On the sets that go together there are the standard Cinch-Jones module buss line plugs along with multi-pin Molex plugs to link the detection zones together, as well as lighting where needed. At the point where two module sets join, gaps were cut about four inches from the end of each set on one rail. That section of rail, plus the section of track installed at setup to join the modules, is tied to the main buss outside a detection zone. There is also a 14V DC buss line that travels all the way around to power all the devises. The layout is divided into power districts, using three DB150 boosters. The DCS100 command station does not power any track, and is isolated with an LNRP.

The modules were originally constructed to the NMRA module standard established more than 30 years ago, measuring 2.5 X 4ft with three mainlines, AC outlets and cords on each module, and the standard Cinch-Jones color coded plugs and jacks for the mainline buss. When the conversion to DCC was made, we originally kept it backwards compatible so it could still interface with modules from other groups, however the AC connections on each module have since been removed since regulations no longer allow them. We did add a 14VDC bus that modules can p0lug into for board or lighting power if needed. Cinch-Jones to Power pole adaptors are available for those using the newer unofficial standard. Operating with other layouts in DC however, is no longer possible, since the block detectors accept DCC only.

We have several different ways to set up the layout, but it was configured so that there was a UP5 panel about every four modules, both inside and outside, so operators could plug in anywhere, however Train Controller runs the layout most of the time. The only times throttles are used is for some extra switching action at various locations or to manually change out trains. We have different files on the computer with the various track plans we use and call up the file based on how it is setup. All the logic is preset in the file.

(A note about UP5 throttle jack panels. We have seen cases where groups will substitute generic telephone jack panels to save money. It usually winds up costing more in the long run as there is no protection built in for shorts, and no easy way to power throttles outside of LocoNet. Do it right the first time and avoid the frustration later.)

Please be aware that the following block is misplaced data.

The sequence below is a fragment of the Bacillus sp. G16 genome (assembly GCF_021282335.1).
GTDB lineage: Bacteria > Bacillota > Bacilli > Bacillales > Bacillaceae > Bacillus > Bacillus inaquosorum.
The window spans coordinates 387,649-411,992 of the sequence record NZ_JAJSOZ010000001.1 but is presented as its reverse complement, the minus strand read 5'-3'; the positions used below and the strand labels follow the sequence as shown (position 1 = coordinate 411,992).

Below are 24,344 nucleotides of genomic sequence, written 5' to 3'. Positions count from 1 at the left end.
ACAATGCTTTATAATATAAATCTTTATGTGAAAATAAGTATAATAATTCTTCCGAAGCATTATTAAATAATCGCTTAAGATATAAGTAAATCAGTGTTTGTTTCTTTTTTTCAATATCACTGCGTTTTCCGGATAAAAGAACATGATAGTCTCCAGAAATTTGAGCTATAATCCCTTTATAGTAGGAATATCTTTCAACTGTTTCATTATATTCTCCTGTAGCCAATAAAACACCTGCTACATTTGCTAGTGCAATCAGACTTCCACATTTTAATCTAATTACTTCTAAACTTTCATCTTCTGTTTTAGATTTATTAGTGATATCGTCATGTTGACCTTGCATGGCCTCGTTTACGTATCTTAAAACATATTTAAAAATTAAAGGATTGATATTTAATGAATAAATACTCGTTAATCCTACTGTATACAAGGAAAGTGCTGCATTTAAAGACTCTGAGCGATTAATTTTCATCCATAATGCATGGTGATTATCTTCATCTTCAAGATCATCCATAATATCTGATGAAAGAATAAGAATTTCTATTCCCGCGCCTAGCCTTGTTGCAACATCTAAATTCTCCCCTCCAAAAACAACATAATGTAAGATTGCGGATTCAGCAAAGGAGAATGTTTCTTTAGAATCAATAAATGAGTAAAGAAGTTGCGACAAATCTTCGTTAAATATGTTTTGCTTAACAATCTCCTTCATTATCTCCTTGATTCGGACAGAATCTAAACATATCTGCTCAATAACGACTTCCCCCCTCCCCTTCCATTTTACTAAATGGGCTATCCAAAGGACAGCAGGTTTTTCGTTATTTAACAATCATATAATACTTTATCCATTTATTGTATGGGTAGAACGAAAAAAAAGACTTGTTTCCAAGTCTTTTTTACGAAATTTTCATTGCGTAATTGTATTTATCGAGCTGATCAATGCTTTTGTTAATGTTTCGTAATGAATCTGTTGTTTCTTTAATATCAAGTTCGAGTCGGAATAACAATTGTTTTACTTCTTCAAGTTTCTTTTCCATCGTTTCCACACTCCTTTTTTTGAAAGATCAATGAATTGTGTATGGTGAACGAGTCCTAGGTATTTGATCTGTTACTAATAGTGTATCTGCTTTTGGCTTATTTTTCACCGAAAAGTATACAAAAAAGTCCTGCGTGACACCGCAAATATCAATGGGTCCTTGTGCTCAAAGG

When its all set up we have 60 detection blocks and 42 signals. The 36 X 40ft layout, with 42 modules, can be setup in 4 hours. We then plug a laptop into it with two Locobuffer USB's and load Train Controller and Decoder Pro.. Schedules are started and the computer runs the layout all day. With safeguards in the software, no two trains can occupy the same block. There is a 12 track staging yard where we can change out trains, which is also wired for detection. All mainline and yard turnouts use Tortoise machines controlled by stationary decoders. We had problems in years past where children would throw a turnout when nobody was looking and caused trains to go where they weren't supposed to. Now they just snap back when they let go. The addition of a barrier also helped keep youngsters back.

This is the entrance to the 12 track staging yard, which is flanked by two crossover modules that allow access to all yard tracks from any mainline in either direction. This was an opportunity to display a lot of signal options.

Visitors at shows love to see the signals change as trains pass. Many ask what the signals mean, or how it's done. Because we aren't tied up running the layout, we have time to teach people what it's all about. This signaling is loosely based on the ATSF ABS standard.

Photos and text on this site are 1977 - 2018 Sheboygan Society Of Scale Model Railroad Engineers, Ltd. All rights reserved.

Updated: Saturday, August 18, 2018